The Ultimate Revelation of Blogging Platforms for Marketers

Marketers that have their own websites often need a way to create links from other websites. Sometimes they pay to buy links on other sites, but this gets expensive very quickly and is not economic. Creating a website on a Web 2.0 blogging platform provides a way to share a different opinion than was shared on the main website that the world sees. Or, sometimes, a secondary website is useful for trying out new ideas and marketing strategies to see if they work before taking them to the valuable brand.

As may be obvious now, there are as many benefits to using blogging platforms for marketers as there are methods to utilize them. Let’s now dig a little deeper.

Blogging Platforms as a Test Bed

Using a separate blogging platform as a way to test out ideas, theories or marketing plans is useful for people finding their way. When you’re unsure of a link building effort and don’t want to ruin the backlink history of your primary website, trying out a link building service on a secondary blogging platform provides protection from unforeseen errors. You never really know what a third-party link building service might do that’s unbeknownst to you, so buying a first package of new links using a WordPress, Wix or Weebly blogging site reduces the risk factor to nil. For marketers who have a job to worry about keeping and the mortgage to pay, test platforms certainly have their place.

Trying Out New Site Designs

A new site design can be created on a separate platform with the company logo and business brand changed to something unregistered and unknown. Ads can be bought on Facebook, Google and elsewhere that let new visitors come to the site, check out the design and answer a survey about it. When offering an online draw with a prize, the incentive is likely to deliver more clicks than the advert would otherwise produce and lead to faster survey results.

The answers in a survey may include pointers from visitors about where the new site design falls down. Perhaps mobile usage isn’t well considered, and the new site isn’t easy to navigate, or the font is too small on a mobile screen? Alternatively, the writing may be found to be too obtuse or sophisticated for the target audience. Bear in mind that with Facebook advertising it’s fairly easy to target a demographic that either matches the primary website’s existing audience or the typical paying customer of the business.

Escape the Restriction of Legacy IT Systems Using Demonstrations

Some websites are built for larger companies in a way that makes them complicated and immovable. Trying to add a new feature isn’t likely to work well. Depending on the existing platform, it may not even be possible to create the new ideas that the IT team have in mind but persuading the management to make a major switch in system architecture, basic functionality or web design is an uphill battle without a working, demonstrable example.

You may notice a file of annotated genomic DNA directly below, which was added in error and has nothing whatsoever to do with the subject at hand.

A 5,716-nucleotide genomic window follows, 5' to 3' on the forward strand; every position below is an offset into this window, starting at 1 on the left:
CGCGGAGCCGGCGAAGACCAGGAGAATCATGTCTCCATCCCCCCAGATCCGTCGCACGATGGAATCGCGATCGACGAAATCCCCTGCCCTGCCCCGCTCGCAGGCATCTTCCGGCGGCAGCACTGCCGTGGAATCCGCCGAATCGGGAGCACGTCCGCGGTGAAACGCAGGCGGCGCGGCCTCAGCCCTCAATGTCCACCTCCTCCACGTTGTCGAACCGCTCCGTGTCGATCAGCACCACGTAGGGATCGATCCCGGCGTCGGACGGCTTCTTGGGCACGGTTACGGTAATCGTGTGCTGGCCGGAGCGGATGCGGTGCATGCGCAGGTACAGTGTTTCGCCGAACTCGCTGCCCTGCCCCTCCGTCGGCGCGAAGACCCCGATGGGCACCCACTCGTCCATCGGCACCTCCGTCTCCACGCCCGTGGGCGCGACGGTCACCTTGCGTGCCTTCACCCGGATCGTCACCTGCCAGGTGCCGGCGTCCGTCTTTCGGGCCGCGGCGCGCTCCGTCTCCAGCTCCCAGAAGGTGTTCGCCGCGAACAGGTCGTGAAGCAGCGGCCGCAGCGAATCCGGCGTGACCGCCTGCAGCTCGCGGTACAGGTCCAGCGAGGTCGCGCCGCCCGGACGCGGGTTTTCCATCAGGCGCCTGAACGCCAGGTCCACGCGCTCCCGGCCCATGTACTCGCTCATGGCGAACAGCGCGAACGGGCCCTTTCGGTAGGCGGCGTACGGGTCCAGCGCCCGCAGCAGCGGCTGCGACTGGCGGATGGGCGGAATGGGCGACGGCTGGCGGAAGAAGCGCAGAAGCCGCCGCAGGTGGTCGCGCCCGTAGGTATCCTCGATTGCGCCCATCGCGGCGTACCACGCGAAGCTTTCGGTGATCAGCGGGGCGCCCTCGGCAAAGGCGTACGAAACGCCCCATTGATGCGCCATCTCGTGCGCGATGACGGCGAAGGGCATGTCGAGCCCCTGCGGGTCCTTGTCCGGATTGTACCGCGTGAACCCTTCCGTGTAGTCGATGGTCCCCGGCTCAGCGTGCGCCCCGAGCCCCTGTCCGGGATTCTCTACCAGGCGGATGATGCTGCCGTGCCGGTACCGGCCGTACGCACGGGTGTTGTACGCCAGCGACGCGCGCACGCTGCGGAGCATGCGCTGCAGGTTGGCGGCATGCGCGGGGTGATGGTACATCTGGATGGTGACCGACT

In the case where a working demo is required for a new type of site or providing different functionality that’s light years ahead of what an older site is capable of, using a more suitable blogging platform to create the solution makes for an extremely convincing demonstration. At which point, the type of advanced site that the company’s marketers relish the opportunity to use to its full advantage becomes a real possibility, perhaps for the first time. Without it, the IT team and the marketing team find the existing IT architecture to be their biggest pain point.

Create Silo Sites for Smaller Brands

Larger businesses have many brands. Some are large and well-known brands while others are smaller and yet to get much attention. With the smaller ones, they tend to begin with a grassroots following of early adopters and the customer demographic may vary dramatically from the long established brands and their products. With a situation like that, being able to market a young brand on a different platform that’s popular with the demographic’s age group is useful. Besides which, the unique brand image may currently be totally inappropriate for the primary brand and it’s good to keep them separate.

A platform like Wix or even Tumblr may be the ideal place for a funky new product that appeals to niche groups of eager customers. They might visit the smaller website on one of these platforms without ever realizing which corporation owns the brand they have fallen in love with.

While the stuffy, professional brand is the main revenue driver, faster growth quite likely is being fueled by newer, smaller brands marketed in innovative ways outside of the mainstream marketing campaigns. For marketers, that’s an attractive proposition and worth pursuing on secondary blogging platforms that show promise and have an eco-system of enthusiastic users to tap into.